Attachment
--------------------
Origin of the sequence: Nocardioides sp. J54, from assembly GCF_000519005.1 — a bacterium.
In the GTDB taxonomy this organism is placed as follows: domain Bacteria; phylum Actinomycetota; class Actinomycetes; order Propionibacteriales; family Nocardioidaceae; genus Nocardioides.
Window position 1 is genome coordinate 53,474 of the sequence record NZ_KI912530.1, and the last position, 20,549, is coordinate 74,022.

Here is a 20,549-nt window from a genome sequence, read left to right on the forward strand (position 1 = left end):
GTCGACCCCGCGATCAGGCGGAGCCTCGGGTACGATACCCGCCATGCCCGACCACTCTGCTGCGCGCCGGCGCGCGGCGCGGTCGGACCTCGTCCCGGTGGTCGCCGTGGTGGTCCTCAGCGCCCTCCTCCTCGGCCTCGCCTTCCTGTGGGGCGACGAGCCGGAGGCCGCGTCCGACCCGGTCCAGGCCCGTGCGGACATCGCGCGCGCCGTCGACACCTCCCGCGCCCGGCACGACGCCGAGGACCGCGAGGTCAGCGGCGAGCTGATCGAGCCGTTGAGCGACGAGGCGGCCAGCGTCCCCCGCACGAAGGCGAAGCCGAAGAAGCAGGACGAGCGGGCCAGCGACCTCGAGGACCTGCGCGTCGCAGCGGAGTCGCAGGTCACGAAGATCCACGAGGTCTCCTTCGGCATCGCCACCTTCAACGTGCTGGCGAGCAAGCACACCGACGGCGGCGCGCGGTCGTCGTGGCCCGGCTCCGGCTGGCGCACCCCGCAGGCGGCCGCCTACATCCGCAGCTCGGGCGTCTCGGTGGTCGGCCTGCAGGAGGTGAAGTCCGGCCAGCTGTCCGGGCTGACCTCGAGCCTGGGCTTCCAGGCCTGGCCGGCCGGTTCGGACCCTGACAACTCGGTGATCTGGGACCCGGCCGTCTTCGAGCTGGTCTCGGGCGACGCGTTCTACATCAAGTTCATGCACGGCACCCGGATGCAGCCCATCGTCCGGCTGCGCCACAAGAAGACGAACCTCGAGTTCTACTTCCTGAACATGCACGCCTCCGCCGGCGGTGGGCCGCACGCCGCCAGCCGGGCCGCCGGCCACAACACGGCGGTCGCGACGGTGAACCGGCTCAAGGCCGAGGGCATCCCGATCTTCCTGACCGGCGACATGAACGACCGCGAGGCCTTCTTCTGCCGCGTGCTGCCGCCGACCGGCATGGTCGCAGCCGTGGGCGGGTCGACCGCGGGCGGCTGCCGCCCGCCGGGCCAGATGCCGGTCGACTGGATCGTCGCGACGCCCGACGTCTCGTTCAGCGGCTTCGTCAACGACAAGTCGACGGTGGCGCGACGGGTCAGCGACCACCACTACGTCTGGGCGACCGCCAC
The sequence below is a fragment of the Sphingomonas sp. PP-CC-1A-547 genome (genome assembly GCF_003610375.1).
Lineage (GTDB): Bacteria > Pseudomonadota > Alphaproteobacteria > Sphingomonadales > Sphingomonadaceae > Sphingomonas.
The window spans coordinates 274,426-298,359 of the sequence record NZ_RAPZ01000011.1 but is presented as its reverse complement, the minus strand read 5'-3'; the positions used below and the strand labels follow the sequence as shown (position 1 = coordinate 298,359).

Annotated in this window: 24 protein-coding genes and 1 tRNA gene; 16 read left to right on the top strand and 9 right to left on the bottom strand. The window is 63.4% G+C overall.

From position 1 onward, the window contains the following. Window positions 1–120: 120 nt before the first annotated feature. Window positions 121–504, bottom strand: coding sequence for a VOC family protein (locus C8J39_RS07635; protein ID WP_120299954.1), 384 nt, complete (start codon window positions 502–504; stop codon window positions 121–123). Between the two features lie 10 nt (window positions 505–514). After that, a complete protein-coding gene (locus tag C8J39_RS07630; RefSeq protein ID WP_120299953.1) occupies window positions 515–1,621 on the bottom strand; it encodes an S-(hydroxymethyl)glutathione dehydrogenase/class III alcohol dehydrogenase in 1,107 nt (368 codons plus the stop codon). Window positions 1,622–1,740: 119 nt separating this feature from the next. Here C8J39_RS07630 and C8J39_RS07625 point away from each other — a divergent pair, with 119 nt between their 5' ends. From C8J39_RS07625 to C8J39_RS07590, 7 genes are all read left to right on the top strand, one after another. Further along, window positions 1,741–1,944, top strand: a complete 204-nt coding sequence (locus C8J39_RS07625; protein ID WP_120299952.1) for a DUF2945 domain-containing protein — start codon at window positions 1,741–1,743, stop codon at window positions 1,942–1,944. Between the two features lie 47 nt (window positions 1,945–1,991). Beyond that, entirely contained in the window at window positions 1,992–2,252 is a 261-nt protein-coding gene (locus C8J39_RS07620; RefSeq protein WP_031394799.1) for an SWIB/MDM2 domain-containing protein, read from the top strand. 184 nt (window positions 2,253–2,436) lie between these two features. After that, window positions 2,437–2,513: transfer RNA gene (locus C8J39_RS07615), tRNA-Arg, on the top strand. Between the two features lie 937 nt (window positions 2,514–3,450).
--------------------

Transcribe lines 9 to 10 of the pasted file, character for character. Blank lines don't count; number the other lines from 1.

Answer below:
Annotated in this window: 24 protein-coding genes and 1 tRNA gene; 16 read left to right on the top strand and 9 right to left on the bottom strand. The window is 63.4% G+C overall.

From position 1 onward, the window contains the following. Window positions 1–120: 120 nt before the first annotated feature. Window positions 121–504, bottom strand: coding sequence for a VOC family protein (locus C8J39_RS07635; protein ID WP_120299954.1), 384 nt, complete (start codon window positions 502–504; stop codon window positions 121–123). Between the two features lie 10 nt (window positions 505–514). After that, a complete protein-coding gene (locus tag C8J39_RS07630; RefSeq protein ID WP_120299953.1) occupies window positions 515–1,621 on the bottom strand; it encodes an S-(hydroxymethyl)glutathione dehydrogenase/class III alcohol dehydrogenase in 1,107 nt (368 codons plus the stop codon). Window positions 1,622–1,740: 119 nt separating this feature from the next. Here C8J39_RS07630 and C8J39_RS07625 point away from each other — a divergent pair, with 119 nt between their 5' ends. From C8J39_RS07625 to C8J39_RS07590, 7 genes are all read left to right on the top strand, one after another. Further along, window positions 1,741–1,944, top strand: a complete 204-nt coding sequence (locus C8J39_RS07625; protein ID WP_120299952.1) for a DUF2945 domain-containing protein — start codon at window positions 1,741–1,743, stop codon at window positions 1,942–1,944. Between the two features lie 47 nt (window positions 1,945–1,991). Beyond that, entirely contained in the window at window positions 1,992–2,252 is a 261-nt protein-coding gene (locus C8J39_RS07620; RefSeq protein WP_031394799.1) for an SWIB/MDM2 domain-containing protein, read from the top strand. 184 nt (window positions 2,253–2,436) lie between these two features. After that, window positions 2,437–2,513: transfer RNA gene (locus C8J39_RS07615), tRNA-Arg, on the top strand. Between the two features lie 937 nt (window positions 2,514–3,450).